Make Your Miters
The tables slip inside one another with a 1/4″ gap between each, so accurate cutting and spacing is important. To make the mitered corners and still maintain the grain pattern on the table tops, first crosscut the three slabs into three parts. Use the table saw with the blade set to 90°. Start by marking the middle of each slab and cut the top section from the middle of each slab, allowing the excess length to remain on the leg sections.
You’re now ready to do the precision cutting, and you’ll see quickly why a sharp blade is important. Start with the largest top (22″ x 22″) and set the blade bevel to exactly 45° and the rip fence to cut the miter exactly to the width of the top. If you have a left-beveling table saw you’re in luck as the inside of the table is on the tearout side. If you have a right tilt, that sharp blade is important. Make the first bevel cut on one end, then spin the top and make the cut on the opposite end. Again, with a right tilt you have the extra difficulty of the first miter trying to slide under the rip fence. Adjust your cut for any variance and consider adding an auxiliary fence that fits tight to the table surface. Repeat this with all three tops.
You’re now ready to make the miter cuts on the legs. Start with the 22″-high legs and work through the 20-1/4″- and 18-1/2″-high legs, checking the spacing between the tables by “dry-nesting” as you go.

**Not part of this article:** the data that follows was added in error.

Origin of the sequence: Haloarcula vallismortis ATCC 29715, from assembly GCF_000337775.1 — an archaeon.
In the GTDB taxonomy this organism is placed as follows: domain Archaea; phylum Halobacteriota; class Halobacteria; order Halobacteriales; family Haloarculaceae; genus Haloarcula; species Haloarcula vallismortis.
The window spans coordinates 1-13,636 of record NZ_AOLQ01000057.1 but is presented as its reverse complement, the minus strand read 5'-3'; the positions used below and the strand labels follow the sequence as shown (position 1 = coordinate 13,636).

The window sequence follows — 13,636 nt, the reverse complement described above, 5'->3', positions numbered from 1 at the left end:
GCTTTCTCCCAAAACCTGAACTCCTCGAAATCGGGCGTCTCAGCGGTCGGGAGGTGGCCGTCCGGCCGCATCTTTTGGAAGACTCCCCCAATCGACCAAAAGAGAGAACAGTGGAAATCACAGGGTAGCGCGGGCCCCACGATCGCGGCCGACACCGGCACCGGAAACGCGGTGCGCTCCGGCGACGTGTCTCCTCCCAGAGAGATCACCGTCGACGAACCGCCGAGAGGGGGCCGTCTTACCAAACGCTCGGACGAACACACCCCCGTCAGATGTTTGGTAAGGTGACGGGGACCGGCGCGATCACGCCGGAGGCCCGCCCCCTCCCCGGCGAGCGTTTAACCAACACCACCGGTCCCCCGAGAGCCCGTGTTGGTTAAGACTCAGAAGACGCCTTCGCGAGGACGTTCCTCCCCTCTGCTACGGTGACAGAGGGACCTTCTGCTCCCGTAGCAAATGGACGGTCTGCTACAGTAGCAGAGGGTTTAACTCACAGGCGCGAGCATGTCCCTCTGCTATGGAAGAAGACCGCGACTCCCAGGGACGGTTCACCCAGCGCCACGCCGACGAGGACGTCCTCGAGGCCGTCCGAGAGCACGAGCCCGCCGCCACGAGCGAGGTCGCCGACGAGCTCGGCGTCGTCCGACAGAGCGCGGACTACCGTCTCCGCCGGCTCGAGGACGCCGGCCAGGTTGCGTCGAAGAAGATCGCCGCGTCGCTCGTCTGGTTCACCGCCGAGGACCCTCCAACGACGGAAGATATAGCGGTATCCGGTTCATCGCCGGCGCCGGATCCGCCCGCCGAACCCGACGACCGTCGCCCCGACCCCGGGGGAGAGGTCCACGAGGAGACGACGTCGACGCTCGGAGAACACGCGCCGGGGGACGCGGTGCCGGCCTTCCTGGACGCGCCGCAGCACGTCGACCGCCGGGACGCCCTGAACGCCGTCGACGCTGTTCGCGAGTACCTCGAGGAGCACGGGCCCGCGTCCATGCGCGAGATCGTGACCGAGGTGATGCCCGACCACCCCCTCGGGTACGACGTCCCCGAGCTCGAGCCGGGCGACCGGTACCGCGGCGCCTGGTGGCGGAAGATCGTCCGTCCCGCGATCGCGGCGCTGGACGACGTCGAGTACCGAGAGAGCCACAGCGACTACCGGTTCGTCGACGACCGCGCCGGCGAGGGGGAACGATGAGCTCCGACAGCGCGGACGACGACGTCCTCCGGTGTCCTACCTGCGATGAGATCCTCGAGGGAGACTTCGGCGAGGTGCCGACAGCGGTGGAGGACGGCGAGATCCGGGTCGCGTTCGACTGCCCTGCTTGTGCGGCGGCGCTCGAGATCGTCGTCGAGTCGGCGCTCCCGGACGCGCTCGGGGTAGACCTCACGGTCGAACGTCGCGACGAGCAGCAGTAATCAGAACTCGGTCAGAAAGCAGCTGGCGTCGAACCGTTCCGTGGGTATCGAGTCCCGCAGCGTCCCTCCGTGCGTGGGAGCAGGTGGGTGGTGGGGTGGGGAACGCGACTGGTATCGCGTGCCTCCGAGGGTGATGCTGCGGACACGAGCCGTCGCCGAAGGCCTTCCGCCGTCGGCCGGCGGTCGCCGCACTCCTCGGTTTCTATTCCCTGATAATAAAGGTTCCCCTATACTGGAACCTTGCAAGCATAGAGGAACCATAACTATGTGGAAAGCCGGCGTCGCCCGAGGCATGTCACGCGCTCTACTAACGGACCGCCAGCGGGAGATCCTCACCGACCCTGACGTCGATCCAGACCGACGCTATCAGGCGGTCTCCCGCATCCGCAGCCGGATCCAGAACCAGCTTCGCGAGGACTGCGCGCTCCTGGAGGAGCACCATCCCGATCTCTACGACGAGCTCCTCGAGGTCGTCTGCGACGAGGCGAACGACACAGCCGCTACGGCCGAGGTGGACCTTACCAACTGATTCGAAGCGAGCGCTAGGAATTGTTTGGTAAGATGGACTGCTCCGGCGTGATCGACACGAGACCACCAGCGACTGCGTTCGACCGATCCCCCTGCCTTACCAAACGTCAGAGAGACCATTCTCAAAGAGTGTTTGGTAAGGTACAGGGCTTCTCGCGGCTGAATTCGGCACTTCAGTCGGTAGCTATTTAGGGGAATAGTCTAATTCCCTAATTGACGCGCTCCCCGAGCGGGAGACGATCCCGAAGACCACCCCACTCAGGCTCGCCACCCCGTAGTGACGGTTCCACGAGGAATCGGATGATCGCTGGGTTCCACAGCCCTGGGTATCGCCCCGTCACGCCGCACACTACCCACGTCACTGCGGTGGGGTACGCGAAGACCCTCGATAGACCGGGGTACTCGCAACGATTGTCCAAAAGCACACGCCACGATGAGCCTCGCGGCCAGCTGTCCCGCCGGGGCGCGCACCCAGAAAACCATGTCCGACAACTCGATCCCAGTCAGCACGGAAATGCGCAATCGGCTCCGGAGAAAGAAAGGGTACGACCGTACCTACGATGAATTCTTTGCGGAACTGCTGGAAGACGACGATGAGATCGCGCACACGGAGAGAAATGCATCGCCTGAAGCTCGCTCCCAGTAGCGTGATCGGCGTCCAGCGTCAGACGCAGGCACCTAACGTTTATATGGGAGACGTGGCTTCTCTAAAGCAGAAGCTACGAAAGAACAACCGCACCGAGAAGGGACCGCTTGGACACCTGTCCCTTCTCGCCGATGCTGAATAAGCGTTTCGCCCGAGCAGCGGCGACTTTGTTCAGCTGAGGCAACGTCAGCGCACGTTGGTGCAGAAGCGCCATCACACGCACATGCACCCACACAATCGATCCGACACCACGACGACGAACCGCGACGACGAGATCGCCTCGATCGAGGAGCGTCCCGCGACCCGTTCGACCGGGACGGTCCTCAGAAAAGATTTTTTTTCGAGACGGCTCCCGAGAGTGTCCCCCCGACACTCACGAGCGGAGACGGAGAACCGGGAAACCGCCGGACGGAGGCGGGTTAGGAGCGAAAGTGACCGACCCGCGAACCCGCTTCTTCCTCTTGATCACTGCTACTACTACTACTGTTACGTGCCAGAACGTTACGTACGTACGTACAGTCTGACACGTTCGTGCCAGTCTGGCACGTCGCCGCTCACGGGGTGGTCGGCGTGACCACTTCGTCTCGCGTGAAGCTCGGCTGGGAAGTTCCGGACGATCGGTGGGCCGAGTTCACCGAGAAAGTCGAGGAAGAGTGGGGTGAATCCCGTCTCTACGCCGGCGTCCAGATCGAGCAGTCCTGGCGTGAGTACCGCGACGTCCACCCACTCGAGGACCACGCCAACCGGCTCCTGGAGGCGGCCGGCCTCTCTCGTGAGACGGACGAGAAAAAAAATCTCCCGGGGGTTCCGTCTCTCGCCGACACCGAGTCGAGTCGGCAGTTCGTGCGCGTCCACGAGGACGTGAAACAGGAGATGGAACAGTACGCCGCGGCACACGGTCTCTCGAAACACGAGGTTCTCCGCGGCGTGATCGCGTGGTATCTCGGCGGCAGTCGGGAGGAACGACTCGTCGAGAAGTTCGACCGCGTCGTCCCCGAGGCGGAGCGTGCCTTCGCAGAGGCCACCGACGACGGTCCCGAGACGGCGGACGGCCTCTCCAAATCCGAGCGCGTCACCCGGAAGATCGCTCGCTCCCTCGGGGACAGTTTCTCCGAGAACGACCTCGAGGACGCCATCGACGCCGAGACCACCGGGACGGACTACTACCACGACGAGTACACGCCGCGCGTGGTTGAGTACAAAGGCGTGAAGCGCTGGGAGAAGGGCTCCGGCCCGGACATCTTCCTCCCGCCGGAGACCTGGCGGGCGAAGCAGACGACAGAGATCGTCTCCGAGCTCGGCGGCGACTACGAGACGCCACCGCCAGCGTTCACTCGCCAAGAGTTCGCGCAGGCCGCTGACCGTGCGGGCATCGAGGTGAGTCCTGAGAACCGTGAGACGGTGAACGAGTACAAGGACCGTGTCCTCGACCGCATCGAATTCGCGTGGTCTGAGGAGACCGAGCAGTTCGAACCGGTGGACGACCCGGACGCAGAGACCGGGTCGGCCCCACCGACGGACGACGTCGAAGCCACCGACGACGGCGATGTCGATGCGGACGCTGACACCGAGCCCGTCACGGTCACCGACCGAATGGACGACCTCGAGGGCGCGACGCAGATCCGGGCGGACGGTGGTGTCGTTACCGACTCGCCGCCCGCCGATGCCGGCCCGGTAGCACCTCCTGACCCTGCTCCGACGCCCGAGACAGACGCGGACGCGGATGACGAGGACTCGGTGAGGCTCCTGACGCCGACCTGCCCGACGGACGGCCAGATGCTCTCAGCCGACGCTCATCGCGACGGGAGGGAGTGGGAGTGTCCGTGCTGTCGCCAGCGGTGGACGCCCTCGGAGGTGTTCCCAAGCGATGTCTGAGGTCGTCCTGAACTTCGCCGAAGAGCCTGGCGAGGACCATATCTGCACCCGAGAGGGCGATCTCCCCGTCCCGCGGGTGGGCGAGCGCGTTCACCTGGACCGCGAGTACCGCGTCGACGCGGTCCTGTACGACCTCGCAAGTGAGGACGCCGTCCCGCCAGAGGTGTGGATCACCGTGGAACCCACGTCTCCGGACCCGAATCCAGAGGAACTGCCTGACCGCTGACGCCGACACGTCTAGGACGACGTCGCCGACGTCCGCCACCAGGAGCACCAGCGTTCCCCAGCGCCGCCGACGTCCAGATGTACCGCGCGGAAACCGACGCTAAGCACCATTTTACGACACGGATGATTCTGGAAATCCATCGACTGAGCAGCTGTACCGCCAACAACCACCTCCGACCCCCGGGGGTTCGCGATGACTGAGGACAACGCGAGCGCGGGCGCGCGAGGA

The hard part is done. The rest is biscuits and clamps. I used four #20 biscuits for each miter joint. With the biscuits cut, the fall-off pieces from cutting the slabs to length come into play. You’ll stick them between the legs while gluing up the miters. It makes glue-up much easier. First check the internal dimension between the miters on each table top. Try to be as exact as possible, then cut spacers from the fall-off pieces for each table. Finish sand the interior faces of each table and the beveled front edge of each piece before assembly. Put glue on the miters and biscuits and glue the tables. Pay careful attention to the miter joint where the top and legs join. Unlike the hardwood edging, you only have about 1/16″ of veneer to sand to match the joint.
With the tables assembled sand the outer faces, paying extra care with the mitered joint. You’re now ready to finish. I chose to simply add a few coats of clear finish to the tables, but any number of stains to match an existing decor will work well. PW
David Thiel is a Senior Editor for Popular Woodworking.
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